who_sponsored_this = false
	if me == true:
		who_sponsored_this = false
	if low < 500001:
		me = false
	if low > 500000:
		me = true
	else:
		you = false
		
		if coorporate_ties > 11:
			high = true
		if coorporate_ties < 11:
			high = false
	
func _on_timer_timeout():
	if high == true:
		low += 1
	wager += 1
	print(high)
	print(low)
	print(wager)
	print(you)
	print(me)
	print(who_sponsored_this)

Just comments/suggestions because I don’t get logic here.

	if wager > 500000:
		if wager > low:
			you = true
	if you == true:
		who_sponsored_this = false
	if me == true:
		who_sponsored_this = false

Could above be simplified to as below?

	if wager > 500000 and wager > low:
		you = true
			
	if you or me:
		who_sponsored_this = false

Also this

		if coorporate_ties > 11:
			high = true
		if coorporate_ties < 11:
			high = false

what happens above when corporate_ties is 10?

Also what does this below logic mean? Overlapping ranges?

	if low < 500001:
		me = false
	if low > 500000:
		me = true
	else:
......

One other comment when testing booleans true/false, sometimes it makes more sense to just not compare it to true or false. Depending on the variable name it’s easier to read.

E.g.

	if high == true:
		low += 1

can be

	if high:
		low += 1

Also the variable name who_sponsored_this should it be renamed to any_sponsors ? who implies specific (so not a boolean), any implies you don’t care as long as someone is sponsoring.

So the code:

	if who_sponsored_this == false:
		get_tree().quit()

becomes

	if !any_sponsors: # or not any_sponsors
		get_tree().quit()
1 Like

Edit: Sorry I thought you had a code sample you were trying to reduce, I think gionggone’s post is almost off topic. but there are a lot of relevant or usages as you pointed out.

This is correct, and is the same as a nested if statement

If coorporate_ties is 10, that is less than 11 so high will be false.

If coorporate_ties is exactly 11 then high will not be changed, the previous value will remain.
If this is not what you want you can reduce this expression like so, booleans can be assigned conditions directly.

high = coorporate_ties >= 11

There isn’t an overlapping range in this example. if low is equal to 500_000 then me will be false.

Again this could be reduced to a assignment.

me = low > 500_000

The else: ... is concerning though, as it is only tied to low > 500_000, that else will trigger if the first condition low < 500_001 is met. You might have wanted to use elif to only run one of the branches.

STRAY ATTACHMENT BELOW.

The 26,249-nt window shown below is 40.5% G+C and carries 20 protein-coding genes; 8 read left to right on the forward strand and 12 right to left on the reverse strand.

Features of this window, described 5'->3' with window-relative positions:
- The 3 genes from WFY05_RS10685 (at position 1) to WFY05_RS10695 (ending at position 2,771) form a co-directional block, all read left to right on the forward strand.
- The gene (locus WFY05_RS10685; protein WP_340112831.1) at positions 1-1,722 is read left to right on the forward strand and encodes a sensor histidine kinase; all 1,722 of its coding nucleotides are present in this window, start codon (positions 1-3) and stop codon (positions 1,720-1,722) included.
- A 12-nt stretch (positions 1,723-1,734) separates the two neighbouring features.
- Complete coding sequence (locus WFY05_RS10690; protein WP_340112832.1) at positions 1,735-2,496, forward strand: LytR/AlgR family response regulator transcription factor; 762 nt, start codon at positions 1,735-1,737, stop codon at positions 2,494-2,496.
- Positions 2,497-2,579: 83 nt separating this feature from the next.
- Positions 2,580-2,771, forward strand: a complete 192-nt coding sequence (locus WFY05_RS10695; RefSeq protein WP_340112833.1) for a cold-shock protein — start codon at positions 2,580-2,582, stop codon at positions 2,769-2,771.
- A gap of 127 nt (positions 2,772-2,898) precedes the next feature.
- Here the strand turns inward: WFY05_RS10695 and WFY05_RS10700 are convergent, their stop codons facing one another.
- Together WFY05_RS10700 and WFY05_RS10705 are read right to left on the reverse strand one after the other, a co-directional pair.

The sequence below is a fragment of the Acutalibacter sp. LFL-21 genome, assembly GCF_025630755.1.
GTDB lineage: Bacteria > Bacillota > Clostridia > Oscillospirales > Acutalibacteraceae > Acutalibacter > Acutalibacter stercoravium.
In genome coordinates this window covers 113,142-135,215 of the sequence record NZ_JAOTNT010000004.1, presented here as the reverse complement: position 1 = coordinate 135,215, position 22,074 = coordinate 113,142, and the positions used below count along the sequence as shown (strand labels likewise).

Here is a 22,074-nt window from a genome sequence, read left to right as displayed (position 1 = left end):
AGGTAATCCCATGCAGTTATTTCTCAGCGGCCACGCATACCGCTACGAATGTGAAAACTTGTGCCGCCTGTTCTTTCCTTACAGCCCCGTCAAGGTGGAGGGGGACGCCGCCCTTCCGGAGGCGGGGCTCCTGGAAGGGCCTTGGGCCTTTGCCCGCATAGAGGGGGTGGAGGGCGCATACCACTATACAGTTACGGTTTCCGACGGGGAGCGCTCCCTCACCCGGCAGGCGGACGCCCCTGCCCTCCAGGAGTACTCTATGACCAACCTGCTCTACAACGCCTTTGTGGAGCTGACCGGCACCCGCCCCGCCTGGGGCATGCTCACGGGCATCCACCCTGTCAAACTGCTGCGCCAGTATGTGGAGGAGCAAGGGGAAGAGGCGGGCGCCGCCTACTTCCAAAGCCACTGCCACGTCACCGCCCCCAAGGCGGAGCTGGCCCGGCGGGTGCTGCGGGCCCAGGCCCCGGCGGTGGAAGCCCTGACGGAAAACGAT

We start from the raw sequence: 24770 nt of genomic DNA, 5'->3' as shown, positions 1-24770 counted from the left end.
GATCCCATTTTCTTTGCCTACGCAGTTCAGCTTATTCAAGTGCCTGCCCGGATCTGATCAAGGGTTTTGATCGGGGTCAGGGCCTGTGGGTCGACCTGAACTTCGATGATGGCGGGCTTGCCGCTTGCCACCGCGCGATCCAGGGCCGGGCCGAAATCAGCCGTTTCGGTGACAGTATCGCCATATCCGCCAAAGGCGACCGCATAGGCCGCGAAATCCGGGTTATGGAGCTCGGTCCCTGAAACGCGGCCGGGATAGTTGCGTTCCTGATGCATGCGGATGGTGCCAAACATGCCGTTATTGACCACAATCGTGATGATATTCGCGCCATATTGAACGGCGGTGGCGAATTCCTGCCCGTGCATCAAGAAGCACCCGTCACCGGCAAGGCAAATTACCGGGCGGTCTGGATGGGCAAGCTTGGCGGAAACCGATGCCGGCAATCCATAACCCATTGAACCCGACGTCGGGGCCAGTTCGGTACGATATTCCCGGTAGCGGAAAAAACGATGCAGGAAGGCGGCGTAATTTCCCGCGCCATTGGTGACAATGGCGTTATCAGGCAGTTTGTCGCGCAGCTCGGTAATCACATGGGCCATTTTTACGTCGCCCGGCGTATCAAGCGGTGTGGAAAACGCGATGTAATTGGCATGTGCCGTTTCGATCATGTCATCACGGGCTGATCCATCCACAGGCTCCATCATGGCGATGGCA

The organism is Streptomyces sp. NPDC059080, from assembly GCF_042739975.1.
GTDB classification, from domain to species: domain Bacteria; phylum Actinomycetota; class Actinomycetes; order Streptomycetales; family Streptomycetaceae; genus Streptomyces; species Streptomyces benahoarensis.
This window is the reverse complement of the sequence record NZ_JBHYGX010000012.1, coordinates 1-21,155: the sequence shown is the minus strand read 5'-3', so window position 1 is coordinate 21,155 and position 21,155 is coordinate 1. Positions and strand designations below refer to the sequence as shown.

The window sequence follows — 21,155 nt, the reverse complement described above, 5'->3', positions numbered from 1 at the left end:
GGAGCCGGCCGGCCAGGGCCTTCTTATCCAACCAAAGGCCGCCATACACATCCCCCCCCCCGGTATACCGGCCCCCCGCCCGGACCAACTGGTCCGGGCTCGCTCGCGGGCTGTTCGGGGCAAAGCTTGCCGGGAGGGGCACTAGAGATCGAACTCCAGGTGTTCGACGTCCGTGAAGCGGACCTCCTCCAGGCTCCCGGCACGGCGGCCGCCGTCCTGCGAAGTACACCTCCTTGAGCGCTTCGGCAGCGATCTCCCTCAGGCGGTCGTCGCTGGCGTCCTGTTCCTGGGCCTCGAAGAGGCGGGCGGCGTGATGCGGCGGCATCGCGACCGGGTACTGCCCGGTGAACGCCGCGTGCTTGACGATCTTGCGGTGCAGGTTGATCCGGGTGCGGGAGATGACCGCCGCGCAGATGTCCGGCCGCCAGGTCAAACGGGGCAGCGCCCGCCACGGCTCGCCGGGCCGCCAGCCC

I would agree with this entirely. Again you can reduce any_sponsors to an assignment, this time using an or just like an if statement would, if either you or me is true, then it will evaluate to true

any_sponsors = you or me

I like if not any_sponsors: more, but the bang ! works just as well.

if low < 500001:
		me = false
	if low > 500000:
		me = true
	else:

It’s compared to MATCH. It must be ran at least enough time to be flipped 500,000 but the ratio must be above 0.5. And this argument compares that with low and wager. But, it’s also not true waht you are trying to say. Because godot makes it impossible to test it as a current bool is false. so it’s safer to apply that argument to make sure it’s false.

you both want to run that by me again, on the blackboard.
Overlapping values?
so you’re saying > 500000 is extractly the same as < 500001?

I could have as well started this topic. For the course of relevancy. Because on related topics of C++ -and is used more as Current_Event trading. So is the term -or. Why exactly the topics of C++ reserved the function to -snd as used for Current_Event overflow. Excuse me if I don’t understand the used -and & -or in Godot Script.

You are right. It is not overlapping. Perhaps would be easier read with this:

	if low > 500_000: # upto and including 500_000  
		me = true
	else:
		me = false
		you = false
		#.......
....

Not sure what you asking here. (Are you talking about short circuiting? ) They are exactly the same as C++ and any other language on the planet as long as they follow the same precedence rules. Also you can use && and || in gdscript if you so desire.

1 Like